Tag Archives: Pictures]

Waiting For the Penny to Drop

When Paula announced Thursday’s Special was Waiting, I immediately thought, “waiting for the penny to drop.” I could not get rid of the phrase until this morning when the penny finally did drop – with a little help from my wife. She also helped me out with an Irish penny, rendering this picture a bit more ironic, though it is for you to decide if is to be seen politically.

In line with my other pictures from this series, I would just like to add that we have the same phrase in German: “Warten, dass der Groschen fällt,” a Groschen being 10 Pfennig, which was our small change before Pfennige and pennies became cents.

Down These Mean Streets a Man Must Go

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The little guy looked like someone I knew. Someone I knew from the times when most everything I had to do was reading detective stories, and writing about them. And figuring out how we all know what detectives look like without ever having seen one (it’s not the most public or popular occupation in Germany; detectives are shabby people in department stores waiting to snatch the occasional sock thief).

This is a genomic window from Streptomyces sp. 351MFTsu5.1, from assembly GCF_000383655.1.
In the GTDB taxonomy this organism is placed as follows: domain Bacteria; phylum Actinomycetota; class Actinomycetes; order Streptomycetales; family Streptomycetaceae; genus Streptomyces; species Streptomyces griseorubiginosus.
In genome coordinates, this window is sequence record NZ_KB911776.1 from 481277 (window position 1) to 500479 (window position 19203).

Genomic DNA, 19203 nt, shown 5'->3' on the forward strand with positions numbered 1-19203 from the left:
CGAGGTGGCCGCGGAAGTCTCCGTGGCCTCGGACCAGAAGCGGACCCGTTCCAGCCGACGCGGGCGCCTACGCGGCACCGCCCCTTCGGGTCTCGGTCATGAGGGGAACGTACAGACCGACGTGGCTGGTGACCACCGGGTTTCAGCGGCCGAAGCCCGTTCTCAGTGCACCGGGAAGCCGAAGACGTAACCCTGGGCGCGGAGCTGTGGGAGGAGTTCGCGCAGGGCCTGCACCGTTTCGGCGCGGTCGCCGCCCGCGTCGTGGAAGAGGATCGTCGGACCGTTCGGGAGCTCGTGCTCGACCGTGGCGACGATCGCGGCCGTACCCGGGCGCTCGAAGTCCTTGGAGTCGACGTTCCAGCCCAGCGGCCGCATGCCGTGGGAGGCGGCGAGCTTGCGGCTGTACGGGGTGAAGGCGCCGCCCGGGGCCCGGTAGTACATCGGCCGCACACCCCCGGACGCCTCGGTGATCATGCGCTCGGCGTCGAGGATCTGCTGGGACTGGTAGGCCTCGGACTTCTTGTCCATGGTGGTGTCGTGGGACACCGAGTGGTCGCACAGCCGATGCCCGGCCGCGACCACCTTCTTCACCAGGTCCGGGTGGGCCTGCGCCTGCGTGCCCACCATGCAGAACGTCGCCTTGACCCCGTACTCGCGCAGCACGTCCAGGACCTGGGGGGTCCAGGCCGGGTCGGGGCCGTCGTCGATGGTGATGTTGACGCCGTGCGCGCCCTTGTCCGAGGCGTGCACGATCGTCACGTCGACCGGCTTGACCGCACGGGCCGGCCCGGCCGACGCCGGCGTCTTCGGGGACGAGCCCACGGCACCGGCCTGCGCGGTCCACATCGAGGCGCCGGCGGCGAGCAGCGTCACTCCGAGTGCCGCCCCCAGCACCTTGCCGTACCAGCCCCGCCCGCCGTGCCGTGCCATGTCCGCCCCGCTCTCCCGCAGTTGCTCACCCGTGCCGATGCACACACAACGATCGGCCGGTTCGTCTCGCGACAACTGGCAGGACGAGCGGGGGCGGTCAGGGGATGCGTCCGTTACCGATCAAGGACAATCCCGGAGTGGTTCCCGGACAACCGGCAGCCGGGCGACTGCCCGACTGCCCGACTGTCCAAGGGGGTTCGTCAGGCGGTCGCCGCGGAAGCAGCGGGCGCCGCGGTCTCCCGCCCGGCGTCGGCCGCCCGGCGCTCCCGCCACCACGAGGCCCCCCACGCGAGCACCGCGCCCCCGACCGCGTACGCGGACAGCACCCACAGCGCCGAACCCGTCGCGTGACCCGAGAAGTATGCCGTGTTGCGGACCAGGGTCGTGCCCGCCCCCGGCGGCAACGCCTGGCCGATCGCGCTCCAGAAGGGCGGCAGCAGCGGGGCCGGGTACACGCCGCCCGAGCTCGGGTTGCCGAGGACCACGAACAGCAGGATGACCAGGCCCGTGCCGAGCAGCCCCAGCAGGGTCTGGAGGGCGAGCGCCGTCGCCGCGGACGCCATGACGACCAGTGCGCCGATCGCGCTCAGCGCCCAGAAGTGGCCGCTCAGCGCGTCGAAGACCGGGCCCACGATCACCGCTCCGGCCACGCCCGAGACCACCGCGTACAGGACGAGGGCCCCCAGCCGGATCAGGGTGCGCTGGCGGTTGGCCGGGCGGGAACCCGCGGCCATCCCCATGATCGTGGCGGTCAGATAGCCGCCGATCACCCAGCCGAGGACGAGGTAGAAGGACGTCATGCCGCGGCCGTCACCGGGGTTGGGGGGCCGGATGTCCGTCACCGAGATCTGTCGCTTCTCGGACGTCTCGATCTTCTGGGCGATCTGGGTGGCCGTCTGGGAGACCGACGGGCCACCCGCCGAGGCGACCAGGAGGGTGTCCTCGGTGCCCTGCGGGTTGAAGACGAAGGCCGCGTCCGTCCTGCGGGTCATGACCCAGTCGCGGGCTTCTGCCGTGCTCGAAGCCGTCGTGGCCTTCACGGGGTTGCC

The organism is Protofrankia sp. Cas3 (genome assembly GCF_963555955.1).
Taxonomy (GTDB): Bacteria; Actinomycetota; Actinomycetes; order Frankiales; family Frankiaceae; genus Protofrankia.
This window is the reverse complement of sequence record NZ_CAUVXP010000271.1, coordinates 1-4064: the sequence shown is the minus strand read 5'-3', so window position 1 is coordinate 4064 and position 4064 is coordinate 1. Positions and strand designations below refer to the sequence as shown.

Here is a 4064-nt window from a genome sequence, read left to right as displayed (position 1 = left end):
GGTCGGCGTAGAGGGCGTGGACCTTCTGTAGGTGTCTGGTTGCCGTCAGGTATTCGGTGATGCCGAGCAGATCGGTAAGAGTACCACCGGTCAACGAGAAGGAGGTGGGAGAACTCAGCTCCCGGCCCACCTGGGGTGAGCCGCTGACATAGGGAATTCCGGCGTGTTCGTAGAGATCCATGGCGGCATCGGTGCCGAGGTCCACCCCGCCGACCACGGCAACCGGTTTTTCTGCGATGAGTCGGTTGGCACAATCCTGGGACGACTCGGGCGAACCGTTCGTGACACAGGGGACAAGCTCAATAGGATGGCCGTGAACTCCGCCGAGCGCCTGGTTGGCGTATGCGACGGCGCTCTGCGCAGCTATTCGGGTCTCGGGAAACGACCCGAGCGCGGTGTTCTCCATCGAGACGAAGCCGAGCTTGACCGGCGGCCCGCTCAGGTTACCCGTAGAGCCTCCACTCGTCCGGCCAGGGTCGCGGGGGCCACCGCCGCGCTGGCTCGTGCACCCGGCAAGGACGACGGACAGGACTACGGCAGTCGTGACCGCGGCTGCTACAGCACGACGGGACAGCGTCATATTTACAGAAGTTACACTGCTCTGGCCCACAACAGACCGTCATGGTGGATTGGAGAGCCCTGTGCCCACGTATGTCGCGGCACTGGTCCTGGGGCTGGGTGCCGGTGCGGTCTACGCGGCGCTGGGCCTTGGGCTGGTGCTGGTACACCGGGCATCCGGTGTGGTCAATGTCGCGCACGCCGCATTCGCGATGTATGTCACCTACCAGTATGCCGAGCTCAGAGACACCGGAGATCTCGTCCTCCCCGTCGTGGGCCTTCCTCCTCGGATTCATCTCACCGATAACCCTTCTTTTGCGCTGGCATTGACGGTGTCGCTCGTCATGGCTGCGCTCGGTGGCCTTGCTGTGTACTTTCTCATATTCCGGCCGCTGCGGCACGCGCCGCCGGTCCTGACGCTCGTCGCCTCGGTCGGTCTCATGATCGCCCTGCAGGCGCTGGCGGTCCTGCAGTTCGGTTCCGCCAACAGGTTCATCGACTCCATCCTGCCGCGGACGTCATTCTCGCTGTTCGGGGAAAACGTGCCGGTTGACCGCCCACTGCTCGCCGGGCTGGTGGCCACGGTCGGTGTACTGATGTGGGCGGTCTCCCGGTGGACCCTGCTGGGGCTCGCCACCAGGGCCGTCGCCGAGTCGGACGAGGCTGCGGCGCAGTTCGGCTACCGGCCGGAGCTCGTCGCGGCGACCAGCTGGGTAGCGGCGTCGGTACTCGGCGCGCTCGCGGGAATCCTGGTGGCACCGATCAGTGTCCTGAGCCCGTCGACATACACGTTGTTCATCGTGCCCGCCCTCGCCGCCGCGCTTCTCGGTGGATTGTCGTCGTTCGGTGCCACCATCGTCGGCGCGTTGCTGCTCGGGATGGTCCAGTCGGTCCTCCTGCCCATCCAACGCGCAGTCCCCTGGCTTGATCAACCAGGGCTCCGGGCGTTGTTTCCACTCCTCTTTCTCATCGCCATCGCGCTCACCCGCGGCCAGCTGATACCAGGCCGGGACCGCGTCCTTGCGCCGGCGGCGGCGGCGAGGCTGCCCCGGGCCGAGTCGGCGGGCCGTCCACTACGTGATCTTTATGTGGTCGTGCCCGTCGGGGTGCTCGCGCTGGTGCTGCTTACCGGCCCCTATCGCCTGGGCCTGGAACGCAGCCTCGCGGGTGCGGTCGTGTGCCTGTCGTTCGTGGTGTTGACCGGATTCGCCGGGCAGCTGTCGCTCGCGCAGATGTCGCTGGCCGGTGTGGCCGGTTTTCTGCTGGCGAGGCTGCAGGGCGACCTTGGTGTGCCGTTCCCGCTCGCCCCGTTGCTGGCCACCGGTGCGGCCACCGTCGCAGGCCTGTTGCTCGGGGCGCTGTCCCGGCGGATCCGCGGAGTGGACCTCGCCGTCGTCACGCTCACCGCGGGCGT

Well, the hat and the coat rang a bell, and I suspected there must be a gun, too. As chance would have it, there was also a very intriguing project suggestion at 100% Stuck in Plastic: Come up with three toy photographs in a narrative sequence, or, as ME2 put it: “3 images. An introduction, a cliffhanger, and an ending.” As things go, this ending may not necessarily be where the whole story ends…

Ah, and just one more thing: I set up a page where you will be able to see the story unfold (and probably change): Down These Mean Streets a Man Must Go.

In Over Their Heads

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To be in over one’s head, lit. bis über den Kopf drinstecken, equiv. etwas wächst jemandem über den Kopf, fig. (English phrase) to be involved in a difficult situation that you cannot get out of

…and while I look at this picture, a German classic comes to mind: Der Zauberlehrling (The Sorcerer’s Apprentice) by Johann Wolfgang Goethe. It is about this magical broom not quite obeying the apprentice… Follow this link for this poem and its English translation.